MusicMusic Features

These Talented Teens Will Play the Twilight Kids’ Stage Saturday

Thanks largely to organizations like Nuçi’s Space, which hosts its Camp Amped summer and after-school programs throughout the year, and Girls Rock Athens, whose Girls Rock Camp caters to aspiring young female performers, the talented teenagers (and preteens!) of Athens have been well-represented on local stages lately. On Saturday, three such groups will rock the Twilight Kids’ Stage in front of City Hall, with performers from Camp Amped’s spring session closing out the afternoon. Here’s a closer look at the artists on the lineup.

Connor Byers (11th-grader, North Oconee High School)

Connor Byers wrote his first song at the tender age of 8 and has been performing and writing music ever since. Since that first song, he has explored a wide array of styles. Whether it be rap or rock, Byers hasn’t shied away from much of anything. “I think my music is a big blend of genres,” Byers says.

Although Byers says it is often a struggle to balance being a high-school student with being a musician, he explains that his biggest obstacle has been as an independent artist in general. Like many of his peers, Byers isn’t signed to a record label and is operating purely of his own volition. While that offers him more independence, it’s also taught him the importance of the less-glamorous PR and business side of the music industry.

“It’s certainly challenging. There’s a lot more freedom than if I was on a label, and I get to make all the decisions myself,” Byers says. “But it’s a lot more work, as well.”

Byers is currently working on releasing his second full-length album, which he says will be his “biggest” and “most personal project” yet.

The Drapes: Dominic Bielli (10th-grader, Cedar Shoals High School), Cassius Tunis (ninth-grader, Clarke Central High School), Roan O’Reilly (ninth-grader, CCHS); Oliver Nessel (ninth-grader, CSHS), Sachio Goodie (10th-grader, CSHS)

The Drapes were originally a ’50s cover band that started jamming together during a July 2016 session of Camp Amped. They’ve since ditched the throwback sound and have begun dabbling in writing original songs. “After playing the same four songs over and over again, we got tired of doing covers. So, I think at one point, we were just like, ‘OK, we need to get it together and just start writing originals,’” says guitarist Dominic Bielli.

Part of that desire came from a wake-up call in which band members realized they weren’t being productive during practices. They were all very close and comfortable with each other, which was great for their chemistry, but not so much when it came to buckling down to work. “We would go practice at Dominic’s house and then, 15 minutes later, we’d end up at the park across the street from his house,” says lead singer Sachio Goodie.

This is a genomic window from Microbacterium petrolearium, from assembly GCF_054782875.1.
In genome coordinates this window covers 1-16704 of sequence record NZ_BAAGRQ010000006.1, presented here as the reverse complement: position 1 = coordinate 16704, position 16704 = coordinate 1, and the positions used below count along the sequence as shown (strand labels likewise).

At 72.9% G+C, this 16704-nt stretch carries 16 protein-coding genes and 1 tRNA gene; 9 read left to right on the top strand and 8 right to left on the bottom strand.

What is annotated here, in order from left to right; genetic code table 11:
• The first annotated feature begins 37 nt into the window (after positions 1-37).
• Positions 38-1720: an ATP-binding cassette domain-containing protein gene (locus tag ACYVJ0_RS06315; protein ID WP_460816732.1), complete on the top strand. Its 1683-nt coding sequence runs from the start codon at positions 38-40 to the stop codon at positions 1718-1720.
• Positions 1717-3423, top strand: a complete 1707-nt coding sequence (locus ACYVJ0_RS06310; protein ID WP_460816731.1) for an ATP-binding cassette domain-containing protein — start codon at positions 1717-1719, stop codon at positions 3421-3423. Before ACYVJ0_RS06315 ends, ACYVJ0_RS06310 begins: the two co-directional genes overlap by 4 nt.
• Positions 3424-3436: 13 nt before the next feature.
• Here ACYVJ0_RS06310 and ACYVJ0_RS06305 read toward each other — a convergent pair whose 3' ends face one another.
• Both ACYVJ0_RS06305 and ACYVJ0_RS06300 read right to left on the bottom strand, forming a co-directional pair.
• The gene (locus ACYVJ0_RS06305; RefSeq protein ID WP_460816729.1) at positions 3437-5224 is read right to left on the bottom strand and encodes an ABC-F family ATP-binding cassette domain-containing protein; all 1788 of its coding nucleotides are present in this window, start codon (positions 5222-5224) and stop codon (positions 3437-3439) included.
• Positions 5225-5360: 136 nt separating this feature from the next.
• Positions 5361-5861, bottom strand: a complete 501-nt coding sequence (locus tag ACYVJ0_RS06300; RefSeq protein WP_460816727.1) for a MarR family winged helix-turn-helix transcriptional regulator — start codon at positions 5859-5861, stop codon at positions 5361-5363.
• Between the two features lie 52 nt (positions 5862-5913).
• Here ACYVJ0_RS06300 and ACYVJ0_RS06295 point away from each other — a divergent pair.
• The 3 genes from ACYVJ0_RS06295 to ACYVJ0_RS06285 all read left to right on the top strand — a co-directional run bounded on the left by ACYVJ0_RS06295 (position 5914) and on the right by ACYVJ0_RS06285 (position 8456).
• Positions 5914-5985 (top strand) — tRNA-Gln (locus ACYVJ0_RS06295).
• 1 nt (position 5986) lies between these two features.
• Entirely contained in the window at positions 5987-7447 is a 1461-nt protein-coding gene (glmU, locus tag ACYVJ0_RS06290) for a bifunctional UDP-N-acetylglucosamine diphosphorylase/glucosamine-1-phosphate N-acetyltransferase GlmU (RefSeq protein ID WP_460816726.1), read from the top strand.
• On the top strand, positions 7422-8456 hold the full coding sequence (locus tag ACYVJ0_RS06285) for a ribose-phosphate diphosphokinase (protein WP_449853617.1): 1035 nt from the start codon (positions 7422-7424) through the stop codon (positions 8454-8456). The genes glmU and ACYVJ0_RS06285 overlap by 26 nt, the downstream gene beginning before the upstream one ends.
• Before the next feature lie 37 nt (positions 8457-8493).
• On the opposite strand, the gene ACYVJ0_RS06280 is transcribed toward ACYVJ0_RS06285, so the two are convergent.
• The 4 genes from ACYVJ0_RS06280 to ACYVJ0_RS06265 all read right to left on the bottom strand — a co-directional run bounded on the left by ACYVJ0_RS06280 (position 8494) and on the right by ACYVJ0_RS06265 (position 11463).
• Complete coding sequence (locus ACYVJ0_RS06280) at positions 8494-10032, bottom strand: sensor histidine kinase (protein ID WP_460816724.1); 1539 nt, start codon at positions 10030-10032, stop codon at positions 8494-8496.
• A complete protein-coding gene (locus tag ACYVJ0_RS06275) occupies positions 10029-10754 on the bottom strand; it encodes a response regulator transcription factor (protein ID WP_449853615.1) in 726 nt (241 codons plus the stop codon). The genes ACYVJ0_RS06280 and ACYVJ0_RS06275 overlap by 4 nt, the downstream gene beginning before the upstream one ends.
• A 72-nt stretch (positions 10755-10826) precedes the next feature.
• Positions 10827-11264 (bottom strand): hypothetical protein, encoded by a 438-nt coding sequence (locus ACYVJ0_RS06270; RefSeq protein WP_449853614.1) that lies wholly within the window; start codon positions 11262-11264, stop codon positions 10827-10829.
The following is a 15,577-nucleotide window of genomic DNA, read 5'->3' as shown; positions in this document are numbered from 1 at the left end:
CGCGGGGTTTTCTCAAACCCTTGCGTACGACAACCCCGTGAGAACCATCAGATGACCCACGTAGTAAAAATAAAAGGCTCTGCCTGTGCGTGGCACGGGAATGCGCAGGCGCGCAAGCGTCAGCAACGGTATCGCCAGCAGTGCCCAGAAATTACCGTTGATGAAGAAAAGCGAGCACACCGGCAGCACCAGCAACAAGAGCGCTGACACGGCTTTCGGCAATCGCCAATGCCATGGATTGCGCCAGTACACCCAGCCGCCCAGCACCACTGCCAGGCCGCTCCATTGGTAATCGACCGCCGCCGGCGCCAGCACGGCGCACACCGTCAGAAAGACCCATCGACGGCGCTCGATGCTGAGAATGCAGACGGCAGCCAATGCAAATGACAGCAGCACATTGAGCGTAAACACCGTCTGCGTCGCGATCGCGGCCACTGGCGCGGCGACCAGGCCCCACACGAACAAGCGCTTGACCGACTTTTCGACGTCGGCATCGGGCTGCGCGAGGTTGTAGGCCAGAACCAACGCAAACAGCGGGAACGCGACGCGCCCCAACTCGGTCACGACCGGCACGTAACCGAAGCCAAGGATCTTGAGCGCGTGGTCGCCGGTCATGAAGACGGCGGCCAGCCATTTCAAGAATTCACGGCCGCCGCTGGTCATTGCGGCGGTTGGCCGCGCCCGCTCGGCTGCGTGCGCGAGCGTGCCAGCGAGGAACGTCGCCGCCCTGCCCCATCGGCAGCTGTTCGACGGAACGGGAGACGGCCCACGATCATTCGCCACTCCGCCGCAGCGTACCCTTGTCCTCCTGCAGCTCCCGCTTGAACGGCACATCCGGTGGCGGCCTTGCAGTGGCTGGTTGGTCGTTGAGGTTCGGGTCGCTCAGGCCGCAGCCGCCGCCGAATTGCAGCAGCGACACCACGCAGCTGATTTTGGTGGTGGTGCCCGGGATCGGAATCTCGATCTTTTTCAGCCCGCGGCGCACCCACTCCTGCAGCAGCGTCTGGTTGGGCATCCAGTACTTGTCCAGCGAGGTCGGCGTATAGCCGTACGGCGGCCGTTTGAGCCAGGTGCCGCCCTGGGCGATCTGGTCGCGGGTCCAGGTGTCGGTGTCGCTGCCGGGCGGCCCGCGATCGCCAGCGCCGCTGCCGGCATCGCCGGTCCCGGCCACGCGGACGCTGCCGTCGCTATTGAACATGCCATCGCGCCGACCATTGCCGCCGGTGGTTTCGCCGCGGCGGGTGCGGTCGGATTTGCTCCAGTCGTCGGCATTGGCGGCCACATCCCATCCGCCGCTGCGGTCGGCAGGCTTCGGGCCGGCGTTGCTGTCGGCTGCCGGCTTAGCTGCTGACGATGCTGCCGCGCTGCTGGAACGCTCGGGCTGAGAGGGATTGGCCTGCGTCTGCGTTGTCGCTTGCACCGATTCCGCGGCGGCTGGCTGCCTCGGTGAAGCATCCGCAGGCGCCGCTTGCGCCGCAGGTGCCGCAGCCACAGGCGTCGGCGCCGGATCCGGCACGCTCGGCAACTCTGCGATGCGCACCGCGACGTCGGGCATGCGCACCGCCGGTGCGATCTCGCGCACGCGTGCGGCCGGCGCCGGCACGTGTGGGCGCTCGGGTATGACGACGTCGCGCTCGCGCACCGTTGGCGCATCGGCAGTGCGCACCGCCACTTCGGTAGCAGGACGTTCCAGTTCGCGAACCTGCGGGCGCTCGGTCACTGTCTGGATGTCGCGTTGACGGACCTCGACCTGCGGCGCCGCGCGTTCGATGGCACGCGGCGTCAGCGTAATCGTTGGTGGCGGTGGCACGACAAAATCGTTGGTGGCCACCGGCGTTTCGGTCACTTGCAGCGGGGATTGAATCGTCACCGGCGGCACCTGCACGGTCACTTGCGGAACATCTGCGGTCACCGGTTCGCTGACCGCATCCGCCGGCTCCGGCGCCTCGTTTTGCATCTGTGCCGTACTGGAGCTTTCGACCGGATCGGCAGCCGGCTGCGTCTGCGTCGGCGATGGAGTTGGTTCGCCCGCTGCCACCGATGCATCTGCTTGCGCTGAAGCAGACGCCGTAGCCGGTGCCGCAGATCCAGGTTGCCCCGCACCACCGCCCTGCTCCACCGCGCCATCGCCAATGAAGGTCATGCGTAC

So, the band began to rehearse at Nuçi’s Space to become more productive. “We were like, ‘All right, we’re paying for this practice space, so we should use our time wisely,’” Bielli says.

Although the band is made up of high-school students, its main goal is to transcend the label of “high-school band.” They want to be taken seriously as musicians, not viewed as a kid group. “Every high school has a band,” says bass player Roan O’Reilly. “But we don’t want to be that high-school band.”

Basil: Dhruv Prakash (12th-grader, NOHS), Jordan Rhym (12th-grader, CCHS), Everett Vereen (10th-grader, CCHS), Javier Romero-Heesacker (11th-grader, CCHS), Stella Perkins (ninth-grader, CCHS)

Basil had its genesis at a June 2017 session of Camp Amped. However, its members weren’t originally placed in a group together. Rather, they began playing simply as a result of liking each other’s company. “It was really organic. [We] just stumbled into each other at the end of the Camp Amped finale and we were like, ‘Hey, let’s make music together,’” says guitarist Everett Vereen. “We got a show offer from Nuclear Tourism, and that’s kind of what made us start practicing, because we had the goal of a gig.”

After that first show, they kept playing for the same reason they started: because they all liked each other and wanted to have some fun. “I think that’s the whole point of having a band. We do it because we’re musicians and we want to have fun,” says drummer Jordan Rhym.

The band likes to explore a wide variety of sounds, with the goal of being as quirky and experimental as possible. “The process is, ‘Hmm, this would be weird, let’s do it,’” Vereen says.

Although members Dhruv Prakash and Rhym will graduate soon, Basil still has plans to jam together whenever it gets the chance—it just might not be onstage. “We’re the least structured band,” Rhym says. Responds Prakash, “It’s a weird dynamic, but it works for us.”